[Editor’s Note: This is a guest post from James R. (“Jim”) Hedges, IV. He was one of the early leaders in the hedge fund and alternative investments industry, and is the author of Hedges on Hedge Funds. He was the Founder and Chief Investment Officer of LJH Global Investments, LLC, an alternative investment advisory firm which advised on over $5 billion of alternative investment allocations. In 2017, Mr. Hedges founded HEDGES COMPANY (www.hedges.company) to provide insights on alternative investments to entrepreneurs, investors and fund managers. The firm is especially focused on specialty finance and co-investment opportunities. Mr. Hedges is also a partner in LJH Financial Marketing Strategies, LLC (www.ljhfm.com). He lives in Los Angeles, California.]
When I began working in the family office and hedge fund worlds in 1992, private investors were looking, foremost, for return enhancement and, secondarily, for diversification. Fast forward 25 years, investors are still looking for return enhancement, but less on the equity side, and rather more for current income. In the early 1990’s, hedge funds were a secretive, largely unregulated landscape with virtually no disclosure and very little educational information available for those looking to allocate capital to the space. As a result, investors often did not know how to differentiate fund managers and tell the difference between an A- player and a C- player. There was a profound lack of thought leadership, and those charged with advising new entrants in the market had to do a great deal of educational missionary work and lay out a thoughtful path of insights.
In today’s marketplace lending sector, it is a similar story. There is a proliferation of funds in the space, and assets are flowing in to funds to the tune of hundreds of millions of dollars per quarter. There are ample industry-focused conferences and e-publications, but there remains precious little in the way of independent research and insight for private investors, institutions and the consultants who serve both groups. Product differentiation is difficult, and there is still not a robust set of data analytic tools or benchmarking indices.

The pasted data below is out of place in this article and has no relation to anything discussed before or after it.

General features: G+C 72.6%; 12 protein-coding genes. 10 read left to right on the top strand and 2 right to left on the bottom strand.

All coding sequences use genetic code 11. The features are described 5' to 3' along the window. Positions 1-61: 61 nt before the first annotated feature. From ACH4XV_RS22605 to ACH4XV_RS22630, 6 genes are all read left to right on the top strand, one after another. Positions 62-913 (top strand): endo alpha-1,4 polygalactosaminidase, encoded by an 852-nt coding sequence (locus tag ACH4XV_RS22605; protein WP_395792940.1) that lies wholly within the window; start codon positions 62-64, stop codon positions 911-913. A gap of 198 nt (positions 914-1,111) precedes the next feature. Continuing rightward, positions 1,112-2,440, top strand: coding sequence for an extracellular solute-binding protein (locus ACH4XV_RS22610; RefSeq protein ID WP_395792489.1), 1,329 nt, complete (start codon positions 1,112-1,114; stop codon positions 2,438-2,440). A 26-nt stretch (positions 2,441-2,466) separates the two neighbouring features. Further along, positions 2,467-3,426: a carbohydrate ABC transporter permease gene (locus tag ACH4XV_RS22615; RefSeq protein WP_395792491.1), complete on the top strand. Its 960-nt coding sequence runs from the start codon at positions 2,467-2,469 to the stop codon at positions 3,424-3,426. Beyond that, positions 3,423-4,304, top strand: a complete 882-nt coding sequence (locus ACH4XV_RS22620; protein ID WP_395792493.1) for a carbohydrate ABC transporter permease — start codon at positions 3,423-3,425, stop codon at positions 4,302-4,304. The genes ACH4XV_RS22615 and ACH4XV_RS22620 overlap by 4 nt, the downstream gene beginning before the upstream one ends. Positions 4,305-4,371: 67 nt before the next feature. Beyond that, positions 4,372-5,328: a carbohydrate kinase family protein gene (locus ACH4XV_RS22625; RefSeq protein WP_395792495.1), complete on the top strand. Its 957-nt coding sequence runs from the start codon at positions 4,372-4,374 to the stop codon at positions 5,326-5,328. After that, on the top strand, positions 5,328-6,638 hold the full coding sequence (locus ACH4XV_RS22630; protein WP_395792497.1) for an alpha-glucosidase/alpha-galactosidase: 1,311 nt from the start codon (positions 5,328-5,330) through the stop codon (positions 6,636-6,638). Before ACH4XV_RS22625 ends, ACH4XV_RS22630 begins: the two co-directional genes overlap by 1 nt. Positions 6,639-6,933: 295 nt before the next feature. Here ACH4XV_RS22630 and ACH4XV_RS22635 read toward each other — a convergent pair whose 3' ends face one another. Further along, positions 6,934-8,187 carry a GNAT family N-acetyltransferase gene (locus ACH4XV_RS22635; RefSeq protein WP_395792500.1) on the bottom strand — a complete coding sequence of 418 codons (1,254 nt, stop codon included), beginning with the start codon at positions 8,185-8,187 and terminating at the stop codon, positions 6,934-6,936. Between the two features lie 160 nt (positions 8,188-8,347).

In terms of the landscape, on one side of the field, we have a universe of loan originator platforms. Best known names like Lending Club, Prosper and SoFi have dominated the press, but there are, in my estimation, well over 100 unique specialty finance loan origination platforms, and within that group, loans are being originated in an ever-increasingly diverse set of sectors, such as:
- Unsecured consumer credit for debt consolidation and emergency expenditures
- Real estate lending (often secured by real property)
- Small business credit
- Merchant Cash Advance
- Equipment Financing
- Retail installment contracts (RIC’s)
- Solar equipment financing
- Education financing
- Automotive repair financing
Each of these segments has unique drivers impacting customer acquisition costs, underwriting procedures, and borrower behavior. Consequently, many of the segments offer differing yields, default rates and durations.
On the other side of the marketplace lending landscape, once the loans are originated, there are many different asset management structures through which capital inflows are being allocated, including:
- Managed Accounts for institutional investors
- Hedge Fund Vehicles (i.e. private partnerships: funded all at once with shorter lock-ups)
- Private Equity Vehicles (i.e. private partnerships with investment drawdown periods and long-term lock-ups)
- Fund of Funds investing across a spectrum of originator strategies
- UK-listed Funds (i.e. closed end funds, most of which trade at meaningful discounts to their NAV)
- Luxembourg SICAV’s
- 40 Act Funds (interval funds which mostly have staggeringly high fee burdens)
- Notes and Variable Life Insurance wrappers for tax efficiency